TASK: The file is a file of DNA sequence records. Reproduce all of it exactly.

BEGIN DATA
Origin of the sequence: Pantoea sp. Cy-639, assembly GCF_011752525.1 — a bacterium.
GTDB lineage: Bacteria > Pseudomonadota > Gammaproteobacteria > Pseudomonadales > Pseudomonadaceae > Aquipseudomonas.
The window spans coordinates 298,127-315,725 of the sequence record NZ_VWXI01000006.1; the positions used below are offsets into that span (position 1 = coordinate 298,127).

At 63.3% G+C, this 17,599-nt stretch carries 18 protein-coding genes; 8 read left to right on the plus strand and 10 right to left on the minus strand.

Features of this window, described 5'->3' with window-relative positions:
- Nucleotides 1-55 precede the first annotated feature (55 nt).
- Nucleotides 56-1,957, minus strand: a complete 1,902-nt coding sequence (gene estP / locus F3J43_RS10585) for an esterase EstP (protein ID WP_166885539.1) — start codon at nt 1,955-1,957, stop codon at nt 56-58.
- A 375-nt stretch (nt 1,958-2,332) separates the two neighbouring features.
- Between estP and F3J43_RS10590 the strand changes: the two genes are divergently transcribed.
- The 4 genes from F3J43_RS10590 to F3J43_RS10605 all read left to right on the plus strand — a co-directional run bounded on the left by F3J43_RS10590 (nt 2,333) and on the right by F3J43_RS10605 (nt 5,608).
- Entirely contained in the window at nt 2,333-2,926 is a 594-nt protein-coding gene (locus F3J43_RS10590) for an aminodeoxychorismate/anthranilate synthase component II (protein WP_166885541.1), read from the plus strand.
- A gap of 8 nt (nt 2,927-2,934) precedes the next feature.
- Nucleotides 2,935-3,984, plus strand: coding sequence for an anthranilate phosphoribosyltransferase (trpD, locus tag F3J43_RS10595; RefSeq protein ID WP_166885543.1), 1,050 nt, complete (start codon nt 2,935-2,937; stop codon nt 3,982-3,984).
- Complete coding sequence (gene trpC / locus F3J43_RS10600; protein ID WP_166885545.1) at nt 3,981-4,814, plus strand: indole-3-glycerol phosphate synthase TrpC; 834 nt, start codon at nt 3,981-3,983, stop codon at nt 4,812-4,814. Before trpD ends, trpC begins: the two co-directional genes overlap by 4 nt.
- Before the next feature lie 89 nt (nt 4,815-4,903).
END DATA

Origin of the sequence: Pantoea sp. Cy-639, assembly GCF_011752525.1 — a bacterium.
GTDB lineage: Bacteria > Pseudomonadota > Gammaproteobacteria > Pseudomonadales > Pseudomonadaceae > Aquipseudomonas.
The window spans coordinates 298,127-315,725 of the sequence record NZ_VWXI01000006.1; the positions used below are offsets into that span (position 1 = coordinate 298,127).

At 63.3% G+C, this 17,599-nt stretch carries 18 protein-coding genes; 8 read left to right on the plus strand and 10 right to left on the minus strand.

Features of this window, described 5'->3' with window-relative positions:
- Nucleotides 1-55 precede the first annotated feature (55 nt).
- Nucleotides 56-1,957, minus strand: a complete 1,902-nt coding sequence (gene estP / locus F3J43_RS10585) for an esterase EstP (protein ID WP_166885539.1) — start codon at nt 1,955-1,957, stop codon at nt 56-58.
- A 375-nt stretch (nt 1,958-2,332) separates the two neighbouring features.
- Between estP and F3J43_RS10590 the strand changes: the two genes are divergently transcribed.
- The 4 genes from F3J43_RS10590 to F3J43_RS10605 all read left to right on the plus strand — a co-directional run bounded on the left by F3J43_RS10590 (nt 2,333) and on the right by F3J43_RS10605 (nt 5,608).
- Entirely contained in the window at nt 2,333-2,926 is a 594-nt protein-coding gene (locus F3J43_RS10590) for an aminodeoxychorismate/anthranilate synthase component II (protein WP_166885541.1), read from the plus strand.
- A gap of 8 nt (nt 2,927-2,934) precedes the next feature.
- Nucleotides 2,935-3,984, plus strand: coding sequence for an anthranilate phosphoribosyltransferase (trpD, locus tag F3J43_RS10595; RefSeq protein ID WP_166885543.1), 1,050 nt, complete (start codon nt 2,935-2,937; stop codon nt 3,982-3,984).
- Complete coding sequence (gene trpC / locus F3J43_RS10600; protein ID WP_166885545.1) at nt 3,981-4,814, plus strand: indole-3-glycerol phosphate synthase TrpC; 834 nt, start codon at nt 3,981-3,983, stop codon at nt 4,812-4,814. Before trpD ends, trpC begins: the two co-directional genes overlap by 4 nt.
- Before the next feature lie 89 nt (nt 4,815-4,903).